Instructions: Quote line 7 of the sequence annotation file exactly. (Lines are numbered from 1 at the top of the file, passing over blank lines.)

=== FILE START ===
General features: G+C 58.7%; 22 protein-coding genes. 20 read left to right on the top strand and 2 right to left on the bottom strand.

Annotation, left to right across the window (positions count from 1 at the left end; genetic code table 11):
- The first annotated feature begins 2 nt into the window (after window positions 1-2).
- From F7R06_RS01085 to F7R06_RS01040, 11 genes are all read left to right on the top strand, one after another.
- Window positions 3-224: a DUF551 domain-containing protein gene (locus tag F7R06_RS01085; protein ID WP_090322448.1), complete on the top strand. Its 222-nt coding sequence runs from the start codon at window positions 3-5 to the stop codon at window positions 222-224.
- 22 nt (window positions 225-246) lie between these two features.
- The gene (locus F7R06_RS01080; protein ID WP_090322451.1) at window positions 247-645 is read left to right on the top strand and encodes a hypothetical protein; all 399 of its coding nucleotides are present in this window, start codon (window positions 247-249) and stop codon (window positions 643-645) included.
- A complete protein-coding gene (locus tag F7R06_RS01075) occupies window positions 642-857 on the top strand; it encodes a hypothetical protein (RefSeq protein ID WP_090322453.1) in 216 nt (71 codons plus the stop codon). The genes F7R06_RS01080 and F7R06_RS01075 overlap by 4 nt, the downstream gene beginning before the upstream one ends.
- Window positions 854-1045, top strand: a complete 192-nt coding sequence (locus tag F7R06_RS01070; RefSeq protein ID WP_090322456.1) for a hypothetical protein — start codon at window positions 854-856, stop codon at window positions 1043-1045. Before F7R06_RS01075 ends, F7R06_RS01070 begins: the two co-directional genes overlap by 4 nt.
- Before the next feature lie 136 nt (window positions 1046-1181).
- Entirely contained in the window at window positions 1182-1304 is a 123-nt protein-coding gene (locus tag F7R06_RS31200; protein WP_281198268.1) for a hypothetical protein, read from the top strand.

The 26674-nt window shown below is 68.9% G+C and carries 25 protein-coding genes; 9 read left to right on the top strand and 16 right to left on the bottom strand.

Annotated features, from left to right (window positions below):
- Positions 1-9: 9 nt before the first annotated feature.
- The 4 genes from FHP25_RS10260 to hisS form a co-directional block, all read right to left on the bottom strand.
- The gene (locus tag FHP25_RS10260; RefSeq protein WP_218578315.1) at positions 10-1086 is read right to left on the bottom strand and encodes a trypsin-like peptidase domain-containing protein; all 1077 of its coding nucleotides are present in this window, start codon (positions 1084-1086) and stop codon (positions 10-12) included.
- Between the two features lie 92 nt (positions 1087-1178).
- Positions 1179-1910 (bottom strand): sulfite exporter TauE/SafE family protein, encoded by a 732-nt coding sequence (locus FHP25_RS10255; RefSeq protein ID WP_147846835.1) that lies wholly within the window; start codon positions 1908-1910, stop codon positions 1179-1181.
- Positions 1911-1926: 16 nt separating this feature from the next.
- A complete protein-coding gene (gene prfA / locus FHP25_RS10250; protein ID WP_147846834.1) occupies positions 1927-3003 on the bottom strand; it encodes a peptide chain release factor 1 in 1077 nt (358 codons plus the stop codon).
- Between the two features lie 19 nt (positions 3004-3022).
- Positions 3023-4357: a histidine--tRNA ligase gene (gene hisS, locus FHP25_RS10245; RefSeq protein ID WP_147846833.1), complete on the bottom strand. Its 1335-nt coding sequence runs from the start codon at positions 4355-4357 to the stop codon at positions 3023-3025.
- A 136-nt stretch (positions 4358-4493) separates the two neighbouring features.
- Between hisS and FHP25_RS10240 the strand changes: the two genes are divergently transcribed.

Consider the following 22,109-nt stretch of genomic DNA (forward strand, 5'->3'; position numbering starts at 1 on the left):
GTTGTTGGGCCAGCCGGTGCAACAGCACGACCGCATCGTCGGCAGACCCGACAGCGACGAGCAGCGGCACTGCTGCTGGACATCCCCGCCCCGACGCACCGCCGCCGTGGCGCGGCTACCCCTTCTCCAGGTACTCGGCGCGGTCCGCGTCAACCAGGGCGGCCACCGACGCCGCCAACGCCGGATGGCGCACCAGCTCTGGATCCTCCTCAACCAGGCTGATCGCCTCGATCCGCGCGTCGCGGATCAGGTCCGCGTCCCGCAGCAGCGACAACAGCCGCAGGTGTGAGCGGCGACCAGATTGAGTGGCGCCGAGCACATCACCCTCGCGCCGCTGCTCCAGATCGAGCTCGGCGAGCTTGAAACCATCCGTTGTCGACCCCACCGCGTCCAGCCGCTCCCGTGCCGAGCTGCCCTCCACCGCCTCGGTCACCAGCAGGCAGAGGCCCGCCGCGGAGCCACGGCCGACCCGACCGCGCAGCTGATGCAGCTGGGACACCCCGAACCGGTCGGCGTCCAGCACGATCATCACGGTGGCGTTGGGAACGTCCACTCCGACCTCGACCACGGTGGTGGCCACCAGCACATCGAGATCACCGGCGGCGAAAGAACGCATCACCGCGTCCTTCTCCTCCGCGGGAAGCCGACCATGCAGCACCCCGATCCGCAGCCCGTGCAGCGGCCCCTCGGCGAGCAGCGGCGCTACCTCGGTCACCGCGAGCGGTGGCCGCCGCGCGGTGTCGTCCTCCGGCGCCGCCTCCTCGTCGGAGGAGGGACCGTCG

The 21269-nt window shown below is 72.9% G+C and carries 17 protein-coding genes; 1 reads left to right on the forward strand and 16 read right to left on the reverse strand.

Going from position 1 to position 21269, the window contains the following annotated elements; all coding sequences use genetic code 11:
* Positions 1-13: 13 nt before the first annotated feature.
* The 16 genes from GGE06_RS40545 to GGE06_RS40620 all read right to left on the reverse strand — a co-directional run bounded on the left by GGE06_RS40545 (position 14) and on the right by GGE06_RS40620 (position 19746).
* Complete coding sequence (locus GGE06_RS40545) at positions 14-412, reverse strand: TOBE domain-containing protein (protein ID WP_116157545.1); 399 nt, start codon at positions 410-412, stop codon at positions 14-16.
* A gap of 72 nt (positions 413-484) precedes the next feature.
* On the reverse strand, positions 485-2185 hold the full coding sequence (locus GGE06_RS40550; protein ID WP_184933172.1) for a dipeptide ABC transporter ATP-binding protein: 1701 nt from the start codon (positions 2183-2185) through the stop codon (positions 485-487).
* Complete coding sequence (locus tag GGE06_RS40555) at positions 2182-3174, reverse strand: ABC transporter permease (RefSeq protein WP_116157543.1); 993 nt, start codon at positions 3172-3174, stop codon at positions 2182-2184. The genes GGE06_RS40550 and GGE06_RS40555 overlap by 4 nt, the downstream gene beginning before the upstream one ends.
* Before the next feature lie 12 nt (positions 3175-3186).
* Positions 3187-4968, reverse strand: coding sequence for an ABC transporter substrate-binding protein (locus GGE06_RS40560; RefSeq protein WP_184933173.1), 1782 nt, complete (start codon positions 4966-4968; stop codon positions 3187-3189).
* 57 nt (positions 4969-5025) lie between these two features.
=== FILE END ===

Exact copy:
- The gene (locus F7R06_RS01080; protein ID WP_090322451.1) at window positions 247-645 is read left to right on the top strand and encodes a hypothetical protein; all 399 of its coding nucleotides are present in this window, start codon (window positions 247-249) and stop codon (window positions 643-645) included.